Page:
A flurry of planning fills the next few days. Martin insists that a celebration can’t be complete if the men don’t wear tuxes.
My husband, Rodney objects, “I don’t own a tux.”
Martin is impervious to his objections. “Go buy one.”
Rodney and I don’t want to hurt Martin’s feelings, but we don’t see how we can spend money on clothes we don’t need. We ponder what to do. Rodney talks with Don who comes to the rescue with a brilliant suggestion, “I know where we can find a tux for you cheap.”
A couple of days later Don picks up Rodney and drives to an unfamiliar crowded street on Chicago’s near north side. A line of ratty little stores come into view. They enter a rather dirty looking second hand clothing store. Don explains, “This is where my son, Moff and his actor friends buy clothes they need for a play. All the theater guys and gals come here.”
As the men enter the store, musty, stale air accosts them. Don describes what they need and the owner takes them to a big box of jumbled clothing in the back of the store. Rodney shoves down a queasy feeling as he paws through the unbelievable mix of this and that. It is obviously all men’s clothing, but it’s hard to see what some of the pieces are. Finally, he pulls up a wrinkled black wad…a tuxedo. Feeling slightly squeamish, he tries it on; it fits. “How much?” he asks.
“I can let you have that for $3.00,” the storeowner says.
“Great. But I probably need a tux shirt also.”
“Here is a pile of shirts.”
It takes a while, but the pile of shirts finally reveals a wadded up, dirty tux shirt. Rodney says, “This looks like it has been worn to at least ten Polish weddings…you know those events where everyone enthusiastically enjoys the music and dancing. How much do you want for the shirt?”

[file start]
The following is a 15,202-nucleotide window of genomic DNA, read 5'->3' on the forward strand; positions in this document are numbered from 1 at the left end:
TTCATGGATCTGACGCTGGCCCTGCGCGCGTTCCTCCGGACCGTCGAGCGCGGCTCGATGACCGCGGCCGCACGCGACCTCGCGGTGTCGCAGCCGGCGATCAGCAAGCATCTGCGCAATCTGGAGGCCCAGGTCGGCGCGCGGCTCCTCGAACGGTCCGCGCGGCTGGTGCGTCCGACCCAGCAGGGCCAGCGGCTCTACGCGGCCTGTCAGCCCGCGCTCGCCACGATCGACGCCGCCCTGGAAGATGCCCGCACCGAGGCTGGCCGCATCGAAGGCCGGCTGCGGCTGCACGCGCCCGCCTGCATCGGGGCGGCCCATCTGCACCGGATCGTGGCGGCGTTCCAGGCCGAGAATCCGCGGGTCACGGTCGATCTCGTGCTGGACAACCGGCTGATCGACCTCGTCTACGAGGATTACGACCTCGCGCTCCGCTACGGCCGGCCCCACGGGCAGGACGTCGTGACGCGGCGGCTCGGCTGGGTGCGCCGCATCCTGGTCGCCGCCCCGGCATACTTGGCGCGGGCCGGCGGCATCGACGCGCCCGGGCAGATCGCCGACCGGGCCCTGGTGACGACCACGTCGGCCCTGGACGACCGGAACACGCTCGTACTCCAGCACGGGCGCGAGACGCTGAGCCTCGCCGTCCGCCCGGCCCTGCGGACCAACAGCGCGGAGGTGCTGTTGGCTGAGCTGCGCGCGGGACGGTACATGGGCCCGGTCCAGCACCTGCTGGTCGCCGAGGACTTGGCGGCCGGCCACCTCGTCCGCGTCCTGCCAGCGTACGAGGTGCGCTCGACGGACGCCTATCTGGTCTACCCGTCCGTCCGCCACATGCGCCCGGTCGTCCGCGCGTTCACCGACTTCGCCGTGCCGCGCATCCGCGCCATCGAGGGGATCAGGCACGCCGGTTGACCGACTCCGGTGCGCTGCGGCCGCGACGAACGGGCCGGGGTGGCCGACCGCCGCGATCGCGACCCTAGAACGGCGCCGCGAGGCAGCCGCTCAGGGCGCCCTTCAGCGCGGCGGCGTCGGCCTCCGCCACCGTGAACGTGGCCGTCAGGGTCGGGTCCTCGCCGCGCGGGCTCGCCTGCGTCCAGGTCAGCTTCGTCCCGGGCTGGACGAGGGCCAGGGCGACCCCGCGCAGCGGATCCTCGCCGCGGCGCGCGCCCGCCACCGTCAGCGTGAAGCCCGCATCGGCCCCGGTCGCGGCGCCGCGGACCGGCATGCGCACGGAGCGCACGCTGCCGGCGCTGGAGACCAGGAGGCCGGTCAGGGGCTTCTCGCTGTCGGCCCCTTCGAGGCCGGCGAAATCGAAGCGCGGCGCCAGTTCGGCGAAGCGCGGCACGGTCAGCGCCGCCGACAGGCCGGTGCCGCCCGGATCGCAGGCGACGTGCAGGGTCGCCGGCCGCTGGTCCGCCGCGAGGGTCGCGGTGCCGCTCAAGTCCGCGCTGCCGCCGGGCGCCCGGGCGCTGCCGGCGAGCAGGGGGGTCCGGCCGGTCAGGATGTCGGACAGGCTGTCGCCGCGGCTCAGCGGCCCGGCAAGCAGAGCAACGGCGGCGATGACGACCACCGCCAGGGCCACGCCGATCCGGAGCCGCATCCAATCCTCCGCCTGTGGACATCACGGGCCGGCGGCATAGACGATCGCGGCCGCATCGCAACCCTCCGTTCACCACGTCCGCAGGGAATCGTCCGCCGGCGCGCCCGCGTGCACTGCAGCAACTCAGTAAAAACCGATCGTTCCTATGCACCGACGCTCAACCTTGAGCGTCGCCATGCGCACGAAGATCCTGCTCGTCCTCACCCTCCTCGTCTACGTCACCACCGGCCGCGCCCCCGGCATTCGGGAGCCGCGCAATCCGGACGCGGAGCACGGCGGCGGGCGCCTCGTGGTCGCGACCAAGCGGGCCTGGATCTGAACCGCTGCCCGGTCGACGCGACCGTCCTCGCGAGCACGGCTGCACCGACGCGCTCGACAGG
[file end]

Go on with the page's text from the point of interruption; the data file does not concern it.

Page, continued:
“I can let you have it for $15.00.”
Rodney, gulping at this high price says, “OK, I’ll take the tux, shirt and I need a cummerbund.”
Next stop, the cleaners.
New Year’s Eve arrives. Betty, Mary Warren and I are dressed in our finest party dresses. But the three men in their tuxes are the elegant stars of the evening. The six of us have reservations for dinner at Chicago’s Edgewater Beach Cafe on Lake Michigan.
The building, deliciously pink, with cakelike adornments, was part of the Edgewater Beach Hotel, built in the 20’s and torn down in 1967. The apartment building was spared. The roaring twenties are still evident in the art deco lobby with high ceilings, chandelier and ornate woodwork. As we walk toward the café the pink-striped wallpaper and mauve carpet make the hallway pop.
The maître de escorts us across the elegant room with its dark wood accents setting off the white tablecloths and soft lighting. I can see how appropriate the tuxes are.
We relax in an atmosphere that recalls a time long past. Mary Warren asks the men to select the wine. I feel over-whelmed by the menu with its offering of French-inspired dishes.
Rodney and I both chose the escargots and roasted duck. As we enjoy our scrumptious dinner I mention my grandmother’s admonition which added the frosting to the cake. I think she said this every time we ate with her. “When you have something very good to eat, remember to eat as slowly as you can. You want that enjoyment to last a long time.”